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White messiah rides Rwanda's cycle of hope

1 Comment
04 June 2014 | Tim Kroenert

Rwandan cyclistIn 2002 US Cycling Hall of Famer Jock Boyer was convicted of lewd behaviour with a minor and served time in prison. Today he is the coach of Team Rwanda, a team for Rwandan cyclists, associated with aid organisation Project Rwanda. In Rising From Ashes, the traumatic experiences of his team members, all of whom were living witnesses to the 1994 genocide and lost family members to it, are footnotes to Boyer's redemption story.

Sex and alienation in Scotland

28 May 2014 | Tim Kroenert

Scarlett JohanssonThe succubus of medieval legend is a female demonic being, sexual intercourse with whom can result in sickness or death. This resonates uneasily with the attitudes of contemporary 'men's rights' movements who view women as social and sexual aggressors. The greatest irony confronting the 'succubus' of Under the Skin is that the femaleness that she had wielded as a weapon proves also to be what marks her out as a victim.

Feelgood celebration of white male privilege

1 Comment
21 May 2014 | Tim Kroenert

Ben Stiller as Walter Mitty on a skateboardGiven last week's unequivocal iteration of the dire state of Australian politics, perhaps we've earned the right to a bit of escapism. The Secret Life of Walter Mitty proves adept at turning the warm-and-fuzzies up to 11. Still there's no escaping the sense that Walter's ability to jet around the world in order to find himself is implicitly an expression of affluent, white male privilege.

Malcolm Fraser whacks lackey Australia

15 May 2014 | Barry Gittins and Jen Vuk

'Dangerous Allies' by Malcolm FraserFraser was a ruthless, conservative political animal who today is one of our most prominent human rights champions. The elder statesman is quite the angry young man in print. He delights in telegraphing his haymakers and following through with a well-placed elbow or two. Put bluntly, Fraser suggests we need to shed our lackey status. 'We need the United States for defence,' he argues, 'but we only need defence because of the United States.'

Seeing double in Hockey's dystopia

14 May 2014 | Tim Kroenert

Two Jesse Eisenbergs in The DoubleThe Double proffers a nightmare vision in which the human spirit is no match for the corrupt and corrupting power of a society obsessed with productivity and material achievement. In a week where we have seen an Australian Budget that gives favour to economic rationalism and the wellbeing of the wealthy, over that of some of our society's most needy citizens, such cynicism resonates powerfully. That is a tragedy.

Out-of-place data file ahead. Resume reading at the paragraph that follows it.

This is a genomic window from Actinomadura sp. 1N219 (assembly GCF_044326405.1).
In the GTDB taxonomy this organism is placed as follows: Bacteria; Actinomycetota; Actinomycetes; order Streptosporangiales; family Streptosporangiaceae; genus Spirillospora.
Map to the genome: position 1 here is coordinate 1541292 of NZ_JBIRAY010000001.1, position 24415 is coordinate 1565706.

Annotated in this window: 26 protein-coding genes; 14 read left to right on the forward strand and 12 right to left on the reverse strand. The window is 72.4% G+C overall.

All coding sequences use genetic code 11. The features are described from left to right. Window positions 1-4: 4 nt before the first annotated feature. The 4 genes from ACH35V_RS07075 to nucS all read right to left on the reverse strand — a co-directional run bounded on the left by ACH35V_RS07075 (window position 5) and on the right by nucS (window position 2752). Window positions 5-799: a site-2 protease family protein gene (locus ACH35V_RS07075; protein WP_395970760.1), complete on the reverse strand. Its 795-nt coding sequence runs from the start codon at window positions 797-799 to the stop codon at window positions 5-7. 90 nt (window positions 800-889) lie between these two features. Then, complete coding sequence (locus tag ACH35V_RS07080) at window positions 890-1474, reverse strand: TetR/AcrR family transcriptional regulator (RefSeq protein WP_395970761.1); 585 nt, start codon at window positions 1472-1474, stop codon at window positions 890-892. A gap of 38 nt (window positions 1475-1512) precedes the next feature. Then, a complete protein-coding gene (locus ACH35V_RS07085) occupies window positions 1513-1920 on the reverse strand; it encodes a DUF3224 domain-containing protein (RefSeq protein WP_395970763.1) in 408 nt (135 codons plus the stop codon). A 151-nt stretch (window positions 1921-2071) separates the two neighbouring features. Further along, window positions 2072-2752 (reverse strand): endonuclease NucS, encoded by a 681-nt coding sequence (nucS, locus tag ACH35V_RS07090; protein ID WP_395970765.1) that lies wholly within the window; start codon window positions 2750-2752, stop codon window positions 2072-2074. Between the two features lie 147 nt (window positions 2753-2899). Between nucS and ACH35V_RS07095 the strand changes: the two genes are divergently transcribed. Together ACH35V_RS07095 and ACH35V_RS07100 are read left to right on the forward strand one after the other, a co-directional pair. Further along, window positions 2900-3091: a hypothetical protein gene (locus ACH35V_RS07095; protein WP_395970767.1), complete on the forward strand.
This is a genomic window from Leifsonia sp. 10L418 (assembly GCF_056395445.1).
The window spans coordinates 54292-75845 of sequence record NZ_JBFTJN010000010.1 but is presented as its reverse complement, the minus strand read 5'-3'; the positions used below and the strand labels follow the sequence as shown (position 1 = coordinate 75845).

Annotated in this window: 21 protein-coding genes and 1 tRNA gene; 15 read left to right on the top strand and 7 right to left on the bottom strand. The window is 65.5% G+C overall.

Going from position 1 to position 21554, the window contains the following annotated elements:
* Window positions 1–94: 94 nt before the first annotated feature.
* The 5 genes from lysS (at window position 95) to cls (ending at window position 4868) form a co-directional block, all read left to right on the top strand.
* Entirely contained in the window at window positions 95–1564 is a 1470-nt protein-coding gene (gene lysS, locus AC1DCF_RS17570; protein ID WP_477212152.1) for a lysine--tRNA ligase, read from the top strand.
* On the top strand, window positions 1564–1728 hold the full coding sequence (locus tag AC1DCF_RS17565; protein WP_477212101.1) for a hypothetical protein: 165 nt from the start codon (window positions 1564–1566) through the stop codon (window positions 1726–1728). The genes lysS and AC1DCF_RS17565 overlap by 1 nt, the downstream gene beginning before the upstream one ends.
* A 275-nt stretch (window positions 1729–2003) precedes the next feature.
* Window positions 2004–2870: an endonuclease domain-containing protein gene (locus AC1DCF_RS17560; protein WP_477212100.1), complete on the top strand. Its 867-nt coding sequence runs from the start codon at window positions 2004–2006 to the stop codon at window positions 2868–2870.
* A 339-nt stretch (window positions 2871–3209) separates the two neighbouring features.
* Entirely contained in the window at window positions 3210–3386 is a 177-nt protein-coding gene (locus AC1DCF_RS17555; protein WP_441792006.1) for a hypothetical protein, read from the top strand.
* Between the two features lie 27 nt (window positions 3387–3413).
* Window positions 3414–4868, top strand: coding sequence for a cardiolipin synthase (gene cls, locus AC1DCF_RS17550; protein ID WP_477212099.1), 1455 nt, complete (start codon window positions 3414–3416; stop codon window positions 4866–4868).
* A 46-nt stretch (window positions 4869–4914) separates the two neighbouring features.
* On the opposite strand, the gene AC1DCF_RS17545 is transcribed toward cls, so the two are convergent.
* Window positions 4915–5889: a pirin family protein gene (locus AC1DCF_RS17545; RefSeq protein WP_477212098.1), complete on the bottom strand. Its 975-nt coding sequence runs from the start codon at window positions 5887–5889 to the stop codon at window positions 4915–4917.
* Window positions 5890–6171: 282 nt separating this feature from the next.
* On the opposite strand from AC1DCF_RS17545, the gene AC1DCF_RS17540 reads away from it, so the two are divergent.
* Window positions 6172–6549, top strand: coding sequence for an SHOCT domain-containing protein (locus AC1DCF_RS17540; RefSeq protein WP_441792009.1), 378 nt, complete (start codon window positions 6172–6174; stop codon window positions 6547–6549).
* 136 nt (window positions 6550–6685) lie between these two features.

Hugo Weaving's grief and healing

07 May 2014 | Tim Kroenert

Hugo WeavingWeaving's latest character is inspired by a real-life minimum-security prison officer whose daughter had died. This man helped develop a program for rehabilitating injured raptors, that would be overseen by prisoners as part of their own rehabilitation. 'The program encapsulated the positive side,' says Weaving, 'of someone trying to deal with their own grief, and healing himself by setting up a kind of living memorial to his daughter.'

Dangerous, sensual young love and sex

30 April 2014 | Tim Kroenert

Marine Vacth in Young & BeautifulDuring the summer of her 17th birthday, Isabelle manufactures the circumstances of her first sexual encounter. Not long afterwards, she finds herself working as a prostitute. By making men pay her, Isabelle exerts control over the manner and circumstances of her objectification. These are drastic and tragic measures that condemn the everyday exploitation of women by men, from pop culture to pornography.

My pop's Anzac nightmares

23 April 2014 | Tim Kroenert

Silhouette of a soldier playing a bugleAs a stretcher bearer, he tended to two landmine victims, including one who had lost his leg. He spent the night darting between the two men, providing physical aid, and whatever comfort and assurance was possible. Turns out he was lucky that he didn't end up laid out alongside them: the next morning he discovered that the entire narrow ridge was riddled with mines. 'That was fairly close,' he admitted. It was an understatement.

Exploitation in gay adoption story

16 April 2014 | Tim Kroenert

Garret Dillahunt and Alan Cumming in Any Day NowCloseted gay lawyer Paul operates under a well-founded fear that his sexuality will imperil his career. He and his partner, drag queen Rudy, find that their status as a gay couple is used against them as they fight to retain custody of Marco, an abandoned teen with Down syndrome. This is a story marked by grave injustice, though we are expected to accept on face value that Marco will be better off with Rudy and Paul than in foster care.

Punk's holy fools still putting it to Putin

10 April 2014 | Barry Gittins and Jen Vuk

Cover of Masha Gessen's Words Will Break Cement features members of Pussy Riot in balaclavas dancing Journalist Masha Gessen describes the members of Pussy Riot as 'Putin's ideal enemies'. In recent months, their nemesis has hosted the Olympics, taken control of Crimea and clamped down on media. For a group born out of 'the repressions of a corporate political system that directs its power against basic human rights', Pussy Riot still has much to roar about, even if its signature 'punk prayer' sounds more than ever like a plea.

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